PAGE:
A new study by agricultural economics experts from Texas A&M AgriLife and Virginia Tech makes a strong case for using historical weather information in crop insurance programs for even more accurate policy pricing.
About crop insurance rates
Crop insurance is the most expensive agricultural policy in the U.S., with over $110 billion in liability in 2020. Agricultural producers and others purchase crop insurance to protect against either the loss of crops due to natural disasters or loss of revenue due to declines in the prices of agricultural commodities.
In the U.S. federal crop insurance program, a fundamental principle in the design of crop insurance policies is that they should be actuarially fair, meaning the expected indemnity under the policy should be equal to the premium.
“Achieving this objective requires accurate pricing of policies, and accurate pricing depends on accurate modeling of all the variables causing losses,” Liu said.
Traditionally, he said, known or fixed historical yield data or historical loss cost data have estimated yields or loss costs.
“For example, soil information is fixed or known at the time the policy is sold,” he said. “Incorporating this type of known information is conceptually similar to dealing with time trends and other fixed determinants of yields or loss costs.”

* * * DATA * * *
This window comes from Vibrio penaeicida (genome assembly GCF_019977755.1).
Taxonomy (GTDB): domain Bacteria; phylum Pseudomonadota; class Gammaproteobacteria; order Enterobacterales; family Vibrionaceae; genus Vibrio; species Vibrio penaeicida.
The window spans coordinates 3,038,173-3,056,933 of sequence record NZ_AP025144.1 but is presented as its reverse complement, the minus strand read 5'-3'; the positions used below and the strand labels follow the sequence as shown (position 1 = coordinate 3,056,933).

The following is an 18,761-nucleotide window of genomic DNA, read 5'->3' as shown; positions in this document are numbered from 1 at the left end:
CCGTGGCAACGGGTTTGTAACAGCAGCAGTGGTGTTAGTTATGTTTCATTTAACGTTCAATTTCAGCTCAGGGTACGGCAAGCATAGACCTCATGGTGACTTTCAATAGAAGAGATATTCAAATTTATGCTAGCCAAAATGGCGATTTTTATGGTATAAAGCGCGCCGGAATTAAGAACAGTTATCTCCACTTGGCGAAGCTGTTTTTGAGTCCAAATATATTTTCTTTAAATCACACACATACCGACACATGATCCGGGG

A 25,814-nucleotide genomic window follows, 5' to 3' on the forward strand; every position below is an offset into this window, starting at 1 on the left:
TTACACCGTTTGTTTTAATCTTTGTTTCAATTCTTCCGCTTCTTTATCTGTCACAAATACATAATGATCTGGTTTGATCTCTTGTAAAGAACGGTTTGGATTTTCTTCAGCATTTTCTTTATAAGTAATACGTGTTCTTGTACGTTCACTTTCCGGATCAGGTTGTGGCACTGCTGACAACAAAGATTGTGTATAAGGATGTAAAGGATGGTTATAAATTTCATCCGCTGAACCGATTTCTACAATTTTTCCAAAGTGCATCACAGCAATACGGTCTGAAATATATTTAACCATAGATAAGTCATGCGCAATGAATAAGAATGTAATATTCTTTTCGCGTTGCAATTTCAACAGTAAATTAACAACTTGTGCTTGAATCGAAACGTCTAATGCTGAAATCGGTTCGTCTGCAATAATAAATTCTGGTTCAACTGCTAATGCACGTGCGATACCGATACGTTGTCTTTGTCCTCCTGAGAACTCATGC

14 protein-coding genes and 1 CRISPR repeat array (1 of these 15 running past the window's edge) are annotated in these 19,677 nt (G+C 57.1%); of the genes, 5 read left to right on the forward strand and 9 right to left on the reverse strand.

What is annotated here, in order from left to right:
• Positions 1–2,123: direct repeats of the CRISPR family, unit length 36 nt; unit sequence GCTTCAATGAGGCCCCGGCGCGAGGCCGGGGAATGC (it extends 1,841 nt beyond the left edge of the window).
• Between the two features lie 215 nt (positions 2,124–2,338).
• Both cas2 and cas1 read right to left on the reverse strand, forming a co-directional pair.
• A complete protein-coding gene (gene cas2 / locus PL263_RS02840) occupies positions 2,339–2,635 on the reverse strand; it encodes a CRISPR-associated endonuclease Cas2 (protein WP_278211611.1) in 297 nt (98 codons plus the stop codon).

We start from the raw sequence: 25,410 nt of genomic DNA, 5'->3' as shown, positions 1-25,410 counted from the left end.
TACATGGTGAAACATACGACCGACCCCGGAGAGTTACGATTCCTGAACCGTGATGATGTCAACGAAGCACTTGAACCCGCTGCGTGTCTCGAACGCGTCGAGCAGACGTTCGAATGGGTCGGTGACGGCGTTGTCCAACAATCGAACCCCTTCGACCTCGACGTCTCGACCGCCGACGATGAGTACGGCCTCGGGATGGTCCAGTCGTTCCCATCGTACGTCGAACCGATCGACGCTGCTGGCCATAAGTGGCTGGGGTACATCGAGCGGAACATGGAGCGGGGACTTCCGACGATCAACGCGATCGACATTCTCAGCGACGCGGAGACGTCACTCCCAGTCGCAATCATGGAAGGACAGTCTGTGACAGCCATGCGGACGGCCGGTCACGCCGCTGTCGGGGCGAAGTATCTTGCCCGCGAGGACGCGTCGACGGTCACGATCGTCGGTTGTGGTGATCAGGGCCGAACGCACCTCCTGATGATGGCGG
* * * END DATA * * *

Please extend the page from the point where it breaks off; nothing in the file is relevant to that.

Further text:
Liu said They then use loss probabilities and expected losses to calculate premiums. Many rating procedures exclusively use fixed or deterministic variables in determining expected losses.
“But it is widely recognized that a large part of the observed variation in yields and loss costs is due to changes in weather and other variables,” Liu said. “Current loss variables used in determining crop insurance rates can be amended to incorporate other applicable variables like the weather.”
Stochastic variables, like the weather, have a random probability distribution or pattern that may be analyzed statistically but not be precisely predicted. Unlike fixed variables, stochastic variables are unknown when they sell the policy.
“Including these variables, most particularly incorporating long-term weather data, would allow for a more thorough and accurate estimation of the distribution over time,” Liu said.
The case for using historical weather information
Liu noted that the federal crop insurance program they have already incorporated historical weather information through after-the-event rate adjustments. He also said that reinsurers frequently use weather information when evaluating crop insurance portfolios and risk.